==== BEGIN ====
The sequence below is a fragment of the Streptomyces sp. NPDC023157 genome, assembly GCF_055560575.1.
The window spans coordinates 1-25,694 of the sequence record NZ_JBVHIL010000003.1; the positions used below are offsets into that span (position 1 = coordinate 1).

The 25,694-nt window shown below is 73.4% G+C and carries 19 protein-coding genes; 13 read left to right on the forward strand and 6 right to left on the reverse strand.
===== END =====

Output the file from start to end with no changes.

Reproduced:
The sequence below is a fragment of the Streptomyces sp. NPDC023157 genome, assembly GCF_055560575.1.
The window spans coordinates 1-25,694 of the sequence record NZ_JBVHIL010000003.1; the positions used below are offsets into that span (position 1 = coordinate 1).

The 25,694-nt window shown below is 73.4% G+C and carries 19 protein-coding genes; 13 read left to right on the forward strand and 6 right to left on the reverse strand.